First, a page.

After a recap, Wolter misunderstands the Chinese map as mentioning Marco Polo, whereas Thompson claims that the map is based on Polo’s work. Thompson thinks that the Pope assigned Marco Polo to spy on the Chinese and map North America. This would be a neat trick considering that the Chinese neglected to do so.
Thompson believes that the Ortellius map shows the west coast of North America, but neither Wolter nor Thompson cares to mention that Ortellius drew his maps in the late 1500s—after the exploration of America and 300 years after Marco Polo! Most of his world maps show California, and that is no mystery. Here is the map Thompson shows. It is a 1603 printing of a 1570 original. You can clearly see that California and the “Red Sea” (the Gulf of California) are labeled with their correct Spanish names (while the rest of the map is in Latin), an obvious indication that the American portion was drawn from Spanish—not Marco Polo’s—data. Oh, yeah: The continent is also labeled America. (Full size here.)
Based on these lies, Wolter travels to China to visit the Ming-era sections of the Great Wall, constructed 200 years after Marco Polo. The earlier walls, from before the Mongol invasion, were located elsewhere. There is, of course, the logical question of why the Mongols would build a Great Wall in America modeled on the one they overran to get into China in the first place. Surely they recognized that it wasn’t very effective!
After an on-screen recap and a verbal recap, Wolter asks about the less beautiful sections of the Great Wall of China, the sections from before the Ming dynasty. The oldest sections of the wall, from 200 BCE or so, are also built of piles of dry set stones—but Wolter calls his “hard evidence” when it is not hard evidence at all. It’s a stylistic comparison, and one could equally well make the same comparison to the Vietnamese Long Wall I referenced in the background section, which uses the same technique. Wolter visits a restricted area of the Great Wall by special permission of the Chinese Communist government, which means that even dictatorships are actively not suppressing his work, contrary to his repeated claims that governments around the world are in cahoots with his enemies.
This trip to China, however, produced no results other than a few glamour shots of Wolter on the Great Wall, so Wolter moves on to learn about Zheng He.
After yet another on-screen and verbal recap, Wolter now asserts as fact that Marco Polo was a spy for the Pope, and announces his belief that Polo reached America. Wolter emphasizes the “map evidence” that doesn’t really exist, and he then tries to learn about Zheng He and his alleged voyage to America, a voyage fabricated from spare parts and chutzpah by Gavin Menzies in 2002. “All that’s missing is physical proof!” Wolter says. As though that’s a small thing! In real life Zheng He traveled to Africa, which would be amazing enough on its own, but Africa just isn’t sexy enough for American television. A Chinese admiral tells Wolter that he thinks Zheng’s fleets might have made it to America around 1433, but even he admits there is no evidence for this. Wolter says that it’s a “good point” that there is no physical evidence, but he is “more convinced than ever” about Chinese voyages because “the map evidence is strong.” He is still unaware that he hasn’t actually seen a pre-Columbian Chinese map of America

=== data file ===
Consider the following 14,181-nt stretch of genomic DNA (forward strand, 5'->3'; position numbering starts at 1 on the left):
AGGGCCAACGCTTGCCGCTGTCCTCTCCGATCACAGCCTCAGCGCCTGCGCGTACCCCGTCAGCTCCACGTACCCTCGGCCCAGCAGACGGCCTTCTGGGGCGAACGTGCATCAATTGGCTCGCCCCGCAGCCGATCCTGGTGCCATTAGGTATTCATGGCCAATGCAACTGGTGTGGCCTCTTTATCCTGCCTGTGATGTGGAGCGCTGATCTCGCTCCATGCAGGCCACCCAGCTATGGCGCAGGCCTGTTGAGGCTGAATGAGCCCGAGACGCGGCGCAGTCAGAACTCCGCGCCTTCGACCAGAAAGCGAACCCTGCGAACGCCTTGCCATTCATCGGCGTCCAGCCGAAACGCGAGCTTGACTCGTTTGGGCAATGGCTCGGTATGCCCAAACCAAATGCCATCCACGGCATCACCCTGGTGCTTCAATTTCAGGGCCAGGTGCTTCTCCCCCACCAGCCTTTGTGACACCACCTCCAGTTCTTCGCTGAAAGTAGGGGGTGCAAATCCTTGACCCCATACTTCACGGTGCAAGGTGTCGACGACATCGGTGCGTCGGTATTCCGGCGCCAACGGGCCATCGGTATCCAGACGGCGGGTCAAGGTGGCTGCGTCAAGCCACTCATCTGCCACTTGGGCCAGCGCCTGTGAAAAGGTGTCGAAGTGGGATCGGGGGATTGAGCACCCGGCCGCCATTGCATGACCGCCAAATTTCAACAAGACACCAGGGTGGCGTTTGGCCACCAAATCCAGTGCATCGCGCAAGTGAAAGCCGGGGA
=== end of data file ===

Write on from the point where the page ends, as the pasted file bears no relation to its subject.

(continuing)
Back in the United States, Wolter travels to Columbus, Ohio’s Heartland Bank to follow up on a tip about a piece of physical evidence. In a safe deposit box, Wolter views an artifact owned by a Dr. Lee. And then we go to commercial.
After a verbal and on-screen recap Dr. Siu-Hueng Lee shows Wolter a disk with Chinese characters of the Emperor Xuande from the fifteenth century. According to Lee, the medallion was found in the Appalachian Mountains in 1993. But with no provenance, there is no way to prove the claim. Lee shows Wolter another piece of evidence, a 1602 map of the world by Kunyu Wanguo that is traditionally believed to have been based on European knowledge gained from the Jesuit Matteo Ricci. (The copy seen on the show is a later Japanese copy.) Lee believes that the absence of Florence and the Papal States on the map proves it had to have been drawn long before, and consequently North and South America (which appear on the map) must have been known centuries—or even thousands of years—earlier. This is frankly ridiculous. The text on the map, written by Ricci himself, reads: “In olden days, nobody had ever known that there were such places as North and South America or Magellanica, but a hundred years ago, Europeans came sailing in their ships to parts of the sea coast, and so discovered them.” Somehow the Chinese were OK with adding that coda to their great discovery! Wolter ignores this and declares the map conclusive proof that the Chinese discovered America before Columbus and then waited until after Columbus to tell anyone about it.